Those opposed to the use of high-tech to modify crops say there are good — scientific — reasons to oppose the technology. They claim that the many studies cited by pro-technology advocates such as Halaby are either inaccurate or misleading.

Halaby himself is uniquely qualified to discuss how technology has helped farmers. AgriCapital, whihc he established 30 years ago, is not an investment bank per se — Halaby prefers the term “advisers” to describe what AgriCapital does — but provides investment-bank type services, including helping companies secure financing; putting together M&A deals; and advising companies on industry issues and direction.

Many of the deals he works are tech-oriented, financing the use of new machines or growing methods that his investors hope will enhance productivity and increase profits. And, as a result, he is familiar with most of the technologies.

Halaby was speaking on the sidelines of the recent Agrivest conference. Held in Rehovot last month on the grounds of the Weizmann Institute, the conference featured close to a dozen Israeli agritech start-ups that have developed innovative agricultural technologies.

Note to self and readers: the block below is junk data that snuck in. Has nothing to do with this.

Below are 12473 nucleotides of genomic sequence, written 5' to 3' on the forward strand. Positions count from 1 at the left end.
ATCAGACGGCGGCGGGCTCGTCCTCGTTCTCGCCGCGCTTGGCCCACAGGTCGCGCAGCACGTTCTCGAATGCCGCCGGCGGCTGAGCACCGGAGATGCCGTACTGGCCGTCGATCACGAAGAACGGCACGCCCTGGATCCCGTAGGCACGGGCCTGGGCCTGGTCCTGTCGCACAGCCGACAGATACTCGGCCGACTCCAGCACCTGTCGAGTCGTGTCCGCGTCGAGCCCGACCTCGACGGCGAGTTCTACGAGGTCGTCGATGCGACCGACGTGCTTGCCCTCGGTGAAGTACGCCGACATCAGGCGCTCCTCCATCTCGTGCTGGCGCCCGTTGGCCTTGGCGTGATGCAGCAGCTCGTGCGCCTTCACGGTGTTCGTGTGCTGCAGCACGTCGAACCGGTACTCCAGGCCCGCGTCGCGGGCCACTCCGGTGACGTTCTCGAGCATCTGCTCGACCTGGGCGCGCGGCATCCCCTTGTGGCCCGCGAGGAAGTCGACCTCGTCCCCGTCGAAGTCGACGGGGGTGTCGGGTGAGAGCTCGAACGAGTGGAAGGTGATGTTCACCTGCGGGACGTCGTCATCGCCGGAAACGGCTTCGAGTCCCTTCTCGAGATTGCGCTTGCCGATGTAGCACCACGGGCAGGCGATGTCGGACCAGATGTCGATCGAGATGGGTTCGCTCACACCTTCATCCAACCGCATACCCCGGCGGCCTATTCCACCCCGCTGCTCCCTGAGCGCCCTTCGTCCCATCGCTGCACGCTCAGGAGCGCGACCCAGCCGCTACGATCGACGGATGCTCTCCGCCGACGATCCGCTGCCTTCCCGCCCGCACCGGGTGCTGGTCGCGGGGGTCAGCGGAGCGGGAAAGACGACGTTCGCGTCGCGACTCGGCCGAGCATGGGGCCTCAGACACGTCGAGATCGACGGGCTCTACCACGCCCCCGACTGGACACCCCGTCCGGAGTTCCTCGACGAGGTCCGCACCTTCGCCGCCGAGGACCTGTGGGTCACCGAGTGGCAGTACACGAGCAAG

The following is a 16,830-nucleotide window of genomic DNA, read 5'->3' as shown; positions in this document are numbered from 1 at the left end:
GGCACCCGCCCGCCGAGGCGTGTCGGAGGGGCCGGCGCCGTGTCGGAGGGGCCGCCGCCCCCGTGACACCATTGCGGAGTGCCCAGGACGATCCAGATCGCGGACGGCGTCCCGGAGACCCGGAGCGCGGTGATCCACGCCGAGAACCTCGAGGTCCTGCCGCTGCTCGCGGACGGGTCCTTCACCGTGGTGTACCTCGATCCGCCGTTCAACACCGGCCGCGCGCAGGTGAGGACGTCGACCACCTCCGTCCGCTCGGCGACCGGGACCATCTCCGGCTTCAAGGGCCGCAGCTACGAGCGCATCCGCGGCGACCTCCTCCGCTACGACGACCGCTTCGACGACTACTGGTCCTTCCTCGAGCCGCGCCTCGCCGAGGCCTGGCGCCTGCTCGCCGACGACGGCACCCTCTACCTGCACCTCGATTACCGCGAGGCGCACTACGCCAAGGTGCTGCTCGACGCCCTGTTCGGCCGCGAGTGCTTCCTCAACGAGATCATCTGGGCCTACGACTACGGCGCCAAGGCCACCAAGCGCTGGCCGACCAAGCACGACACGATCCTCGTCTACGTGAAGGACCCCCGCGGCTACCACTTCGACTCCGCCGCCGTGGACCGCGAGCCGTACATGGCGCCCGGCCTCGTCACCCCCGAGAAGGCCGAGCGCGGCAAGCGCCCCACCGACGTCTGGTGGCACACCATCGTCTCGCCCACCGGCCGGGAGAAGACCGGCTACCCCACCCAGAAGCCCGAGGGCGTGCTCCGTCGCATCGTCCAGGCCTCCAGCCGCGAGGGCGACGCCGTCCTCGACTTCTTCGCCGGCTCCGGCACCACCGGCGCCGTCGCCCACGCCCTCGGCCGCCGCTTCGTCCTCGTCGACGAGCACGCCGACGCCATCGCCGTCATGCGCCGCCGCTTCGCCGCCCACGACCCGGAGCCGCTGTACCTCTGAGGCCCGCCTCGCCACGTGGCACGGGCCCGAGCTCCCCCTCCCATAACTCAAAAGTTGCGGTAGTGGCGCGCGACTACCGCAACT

The conference was an initiative of Invest in Israel, the investment promotion center at the Israeli Ministry of Economy, along with the Trendlines Group and Trendlines Agtech, the only agritech-focused incubator in Israel; and GreenSoil Investments, the only agritech VC in Israel.

According to Steve Rhodes, chairman and CEO of the Trendlines Group, “Israeli agritech is on the map, with many exits in the last year and, I believe, many more on their way in the coming year. The global growth of investment in agritech 2014 reached a record-breaking $2.36 billion, which is testimony to positive trends in this sphere.”